In 1919 the Furious was sent into the Baltic, before going into the reserve at Rosyth in November 1919 to wait for her conversion to a flush deck carrier to begin.

The Flush Deck Carrier

The long-awaited conversion began in June 1922 and ended on 31 August 1925. Even in this fourth configuration the Furious was by no means a standard carrier - by 1925 the single flight deck and island superstructure had been recognised as best layout for a carrier.

HMS Furious
HMS Furious

In contrast the Furious was built with two flight decks and two hangers. A lower flight deck was built over the bows, on the same level as the upper hanger, which opened onto it. This lower deck went out of use by 1939. The main deck was built above the upper hanger, and originally had a useable length of 530ft, extended to 596ft in 1943. There was no island superstructure. Instead she had a small retractable conning tower on the foredeck and smaller towers for navigation and aircraft control on her sides. A similar layout was used when the Courageous and Glorious were turned into carriers, with the conversions starting just as the Furious was completed.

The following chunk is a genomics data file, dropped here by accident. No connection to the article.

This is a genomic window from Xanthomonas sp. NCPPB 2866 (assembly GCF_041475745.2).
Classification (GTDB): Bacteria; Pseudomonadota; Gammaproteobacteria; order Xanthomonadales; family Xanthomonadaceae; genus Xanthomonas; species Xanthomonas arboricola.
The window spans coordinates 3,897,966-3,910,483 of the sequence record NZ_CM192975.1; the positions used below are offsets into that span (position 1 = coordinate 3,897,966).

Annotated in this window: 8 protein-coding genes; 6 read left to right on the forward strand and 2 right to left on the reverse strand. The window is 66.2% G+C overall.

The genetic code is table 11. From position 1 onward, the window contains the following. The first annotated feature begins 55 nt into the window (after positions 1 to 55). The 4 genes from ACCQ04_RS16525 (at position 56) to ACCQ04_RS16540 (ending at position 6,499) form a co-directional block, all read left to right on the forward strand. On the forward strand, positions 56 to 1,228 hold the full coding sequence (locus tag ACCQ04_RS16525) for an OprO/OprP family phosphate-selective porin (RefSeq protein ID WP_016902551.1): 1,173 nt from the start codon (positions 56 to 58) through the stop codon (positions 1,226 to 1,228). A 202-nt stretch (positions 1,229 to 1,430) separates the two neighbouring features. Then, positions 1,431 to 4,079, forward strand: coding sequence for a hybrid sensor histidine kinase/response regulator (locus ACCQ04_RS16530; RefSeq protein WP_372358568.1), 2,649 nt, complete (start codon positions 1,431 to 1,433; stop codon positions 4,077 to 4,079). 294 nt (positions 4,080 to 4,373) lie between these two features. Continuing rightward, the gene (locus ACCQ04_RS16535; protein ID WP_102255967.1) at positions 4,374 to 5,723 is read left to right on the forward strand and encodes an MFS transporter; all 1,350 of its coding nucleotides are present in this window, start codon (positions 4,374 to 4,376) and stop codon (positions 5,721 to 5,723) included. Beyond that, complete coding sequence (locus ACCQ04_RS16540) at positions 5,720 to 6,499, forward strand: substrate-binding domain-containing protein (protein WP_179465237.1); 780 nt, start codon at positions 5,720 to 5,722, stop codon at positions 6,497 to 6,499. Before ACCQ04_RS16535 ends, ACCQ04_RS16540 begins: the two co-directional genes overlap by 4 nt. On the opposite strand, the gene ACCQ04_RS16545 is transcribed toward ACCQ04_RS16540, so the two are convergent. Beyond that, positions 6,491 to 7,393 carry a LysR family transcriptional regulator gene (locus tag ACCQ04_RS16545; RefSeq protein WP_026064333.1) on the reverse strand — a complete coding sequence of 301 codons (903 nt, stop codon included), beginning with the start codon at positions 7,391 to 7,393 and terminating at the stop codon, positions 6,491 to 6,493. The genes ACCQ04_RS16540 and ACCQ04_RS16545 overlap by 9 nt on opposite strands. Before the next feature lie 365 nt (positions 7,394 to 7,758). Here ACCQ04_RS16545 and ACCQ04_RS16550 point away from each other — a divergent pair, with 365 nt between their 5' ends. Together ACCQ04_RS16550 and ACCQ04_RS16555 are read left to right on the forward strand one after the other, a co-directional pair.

The lower hanger was 550ft long, 50ft wing and 15ft high, while the upper hanger was the same width and height by only 520ft long. The carrier had two cruciform lifts of 46ft by 47ft, serving both hangers. The forward lift could carry 12,500lb, the after lift 14,000lb. Petrol storage was low, at 20,800 gallons. The original bulges were increased in height to improve the ship's stability. They were deepened again in 1942, increasing her deep load displacement to 28,495t.

The Furious saw her armament change twice before the outbreak of the Second World War. In 1931-32 she was given a third 4in HA guns and her four single pompom guns were replaced with two 8-barrel mountings. In 1939 she was completely rearmed, getting twelve 4in/45 QF Mk XVI HA guns in twin mountings as her main armament and three 8-barrelled pompom mountings for anti-aircraft protection. 1939 also saw the addition of a small island superstructure.